And lastly, I wanted to include this oil if you’re looking for a natural retinol oil. This is not like retinol oils we’ve been talking about. This is a rosehip seed oil, which is widely known for being rich in vitamin A. It’s considered a natural anti-aging oil. For comparison, think of a vitamin C face serum as opposed to a Kakadu plum serum, which is naturally rich in vitamin C. So if you prefer a natural retinol oil without the actual retinol, this is a great option. Plus, it contains moisturizing olive oil and soothing calendula. A budget-friendly alternative, minus the added oils, is The Ordinary 100% Organic Cold-Pressed Rose Hip Seed Oil.
So this is how retinol oils work, how you can benefit from them, and the best retinol oils to try. I think you’ll find these to be helpful when you want to try retinol but are intimidated by the drying effects. Additionally, consider using retinol oil during colder months when the skin tends to be drier. As always, don’t forget to wear sunscreen.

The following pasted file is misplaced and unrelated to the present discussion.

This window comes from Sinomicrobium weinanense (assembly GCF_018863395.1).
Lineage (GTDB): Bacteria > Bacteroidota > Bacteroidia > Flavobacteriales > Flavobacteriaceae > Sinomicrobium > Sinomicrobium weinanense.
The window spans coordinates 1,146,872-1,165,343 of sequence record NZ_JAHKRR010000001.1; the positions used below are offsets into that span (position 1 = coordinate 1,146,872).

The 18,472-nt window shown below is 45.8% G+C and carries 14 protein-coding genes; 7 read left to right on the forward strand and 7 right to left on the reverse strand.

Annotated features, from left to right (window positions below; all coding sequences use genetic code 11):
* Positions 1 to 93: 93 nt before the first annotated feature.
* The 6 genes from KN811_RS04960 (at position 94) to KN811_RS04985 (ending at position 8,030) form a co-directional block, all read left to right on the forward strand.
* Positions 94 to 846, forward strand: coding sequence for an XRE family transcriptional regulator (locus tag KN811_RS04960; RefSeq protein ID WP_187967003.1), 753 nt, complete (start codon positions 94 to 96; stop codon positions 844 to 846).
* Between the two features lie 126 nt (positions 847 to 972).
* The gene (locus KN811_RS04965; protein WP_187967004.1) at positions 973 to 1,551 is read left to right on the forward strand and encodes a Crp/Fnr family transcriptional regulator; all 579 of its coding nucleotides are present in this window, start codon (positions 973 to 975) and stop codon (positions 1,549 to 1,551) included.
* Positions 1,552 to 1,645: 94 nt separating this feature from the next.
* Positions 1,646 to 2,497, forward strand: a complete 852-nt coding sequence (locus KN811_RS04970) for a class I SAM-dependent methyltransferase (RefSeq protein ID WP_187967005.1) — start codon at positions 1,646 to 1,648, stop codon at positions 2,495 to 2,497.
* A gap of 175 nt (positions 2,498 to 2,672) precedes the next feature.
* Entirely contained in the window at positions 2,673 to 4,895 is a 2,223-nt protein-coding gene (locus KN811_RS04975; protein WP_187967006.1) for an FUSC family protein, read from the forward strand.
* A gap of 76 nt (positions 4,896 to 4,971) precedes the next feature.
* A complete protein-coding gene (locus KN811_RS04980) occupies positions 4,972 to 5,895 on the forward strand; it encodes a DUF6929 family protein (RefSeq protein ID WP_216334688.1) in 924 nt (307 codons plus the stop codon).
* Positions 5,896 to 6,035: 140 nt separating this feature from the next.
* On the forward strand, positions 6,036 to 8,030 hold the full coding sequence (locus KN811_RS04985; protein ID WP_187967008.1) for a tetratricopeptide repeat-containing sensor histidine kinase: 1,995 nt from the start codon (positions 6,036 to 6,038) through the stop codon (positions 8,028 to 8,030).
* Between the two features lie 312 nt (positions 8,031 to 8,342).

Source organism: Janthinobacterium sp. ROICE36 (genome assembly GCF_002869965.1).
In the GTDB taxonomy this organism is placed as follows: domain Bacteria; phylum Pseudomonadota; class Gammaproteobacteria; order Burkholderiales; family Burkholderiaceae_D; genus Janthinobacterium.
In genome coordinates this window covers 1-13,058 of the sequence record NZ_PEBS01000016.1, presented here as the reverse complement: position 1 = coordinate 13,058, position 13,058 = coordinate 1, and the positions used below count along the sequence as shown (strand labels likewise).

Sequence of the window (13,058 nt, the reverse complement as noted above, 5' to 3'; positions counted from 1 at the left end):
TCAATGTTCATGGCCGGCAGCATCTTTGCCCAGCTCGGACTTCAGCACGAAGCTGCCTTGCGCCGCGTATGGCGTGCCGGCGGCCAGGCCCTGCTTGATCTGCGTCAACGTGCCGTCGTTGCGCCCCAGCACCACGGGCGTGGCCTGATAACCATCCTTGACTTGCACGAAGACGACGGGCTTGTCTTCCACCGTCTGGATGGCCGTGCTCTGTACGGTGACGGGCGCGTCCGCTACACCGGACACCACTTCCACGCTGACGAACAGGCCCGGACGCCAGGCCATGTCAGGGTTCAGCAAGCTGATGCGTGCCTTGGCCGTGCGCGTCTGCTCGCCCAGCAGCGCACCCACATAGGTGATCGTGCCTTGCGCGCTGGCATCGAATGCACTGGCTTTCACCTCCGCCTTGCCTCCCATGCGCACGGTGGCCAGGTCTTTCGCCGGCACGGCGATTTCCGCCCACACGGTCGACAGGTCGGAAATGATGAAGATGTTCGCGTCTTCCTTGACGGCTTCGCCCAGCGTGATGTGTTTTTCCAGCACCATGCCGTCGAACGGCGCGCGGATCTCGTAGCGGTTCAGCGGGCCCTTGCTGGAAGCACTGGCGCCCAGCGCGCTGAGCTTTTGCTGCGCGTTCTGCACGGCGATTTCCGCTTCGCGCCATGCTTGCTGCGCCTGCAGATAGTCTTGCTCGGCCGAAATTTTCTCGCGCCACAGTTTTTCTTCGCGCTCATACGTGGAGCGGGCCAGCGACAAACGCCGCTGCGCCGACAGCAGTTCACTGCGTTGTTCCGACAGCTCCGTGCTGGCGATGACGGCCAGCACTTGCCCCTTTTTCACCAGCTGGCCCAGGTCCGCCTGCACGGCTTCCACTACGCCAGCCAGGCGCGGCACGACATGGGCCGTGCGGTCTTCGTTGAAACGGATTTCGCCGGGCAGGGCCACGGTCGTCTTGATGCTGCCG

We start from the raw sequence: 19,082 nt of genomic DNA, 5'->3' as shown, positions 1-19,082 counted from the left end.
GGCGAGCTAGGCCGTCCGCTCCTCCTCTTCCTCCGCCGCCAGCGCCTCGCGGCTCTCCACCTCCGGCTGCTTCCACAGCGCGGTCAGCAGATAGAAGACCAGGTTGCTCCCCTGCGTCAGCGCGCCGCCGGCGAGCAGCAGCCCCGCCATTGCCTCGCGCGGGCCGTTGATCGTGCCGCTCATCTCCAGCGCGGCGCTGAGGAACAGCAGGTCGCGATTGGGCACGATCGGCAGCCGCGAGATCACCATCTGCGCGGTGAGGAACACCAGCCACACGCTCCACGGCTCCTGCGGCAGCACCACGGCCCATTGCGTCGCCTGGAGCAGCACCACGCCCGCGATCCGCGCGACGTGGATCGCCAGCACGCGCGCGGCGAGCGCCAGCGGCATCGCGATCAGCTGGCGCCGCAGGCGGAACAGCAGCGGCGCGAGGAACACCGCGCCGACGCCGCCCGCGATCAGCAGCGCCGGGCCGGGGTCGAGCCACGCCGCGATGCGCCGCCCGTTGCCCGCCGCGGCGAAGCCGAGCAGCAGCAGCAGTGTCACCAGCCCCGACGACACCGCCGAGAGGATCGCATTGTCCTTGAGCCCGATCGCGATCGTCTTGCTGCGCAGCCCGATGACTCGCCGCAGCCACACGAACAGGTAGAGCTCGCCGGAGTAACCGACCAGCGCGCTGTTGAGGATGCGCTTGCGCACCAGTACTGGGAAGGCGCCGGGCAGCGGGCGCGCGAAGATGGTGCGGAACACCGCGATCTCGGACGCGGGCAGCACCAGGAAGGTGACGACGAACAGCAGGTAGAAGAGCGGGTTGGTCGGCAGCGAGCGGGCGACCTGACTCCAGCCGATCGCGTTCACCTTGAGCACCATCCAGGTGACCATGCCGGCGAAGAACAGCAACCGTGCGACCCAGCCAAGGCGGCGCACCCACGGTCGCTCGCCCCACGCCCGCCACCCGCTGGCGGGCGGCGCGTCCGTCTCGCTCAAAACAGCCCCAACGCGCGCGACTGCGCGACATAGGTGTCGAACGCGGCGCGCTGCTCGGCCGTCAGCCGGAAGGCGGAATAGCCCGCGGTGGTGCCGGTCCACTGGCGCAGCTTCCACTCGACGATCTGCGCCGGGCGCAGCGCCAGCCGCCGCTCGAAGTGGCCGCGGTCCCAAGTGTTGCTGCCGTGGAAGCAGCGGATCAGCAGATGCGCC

- Mukherjee, S., Date, A., Patravale, V., Korting, H. C., Roeder, A., & Weindl, G. (2006). Retinoids in the treatment of skin aging: an overview of clinical efficacy and safety. Clinical interventions in aging, 1(4), 327–348. https://doi.org/10.2147/ciia.2006.1.4.327
- Sethi, A., Kaur, T., Malhotra, S. K., & Gambhir, M. L. (2016). Moisturizers: The Slippery Road. Indian journal of dermatology, 61(3), 279–287. https://doi.org/10.4103/0019-5154.182427
- Lin, T. K., Zhong, L., & Santiago, J. L. (2017). Anti-Inflammatory and Skin Barrier Repair Effects of Topical Application of Some Plant Oils. International journal of molecular sciences, 19(1), 70. https://doi.org/10.3390/ijms19010070
- Draelos, Z. D., & Thaman, L. A. (2005). Factors influencing optimal skin care and product selection. In Cosmetic Formulation of Skin Care Products (p. 115). Taylor & Francis. https://doi.org/10.3109/9781420020854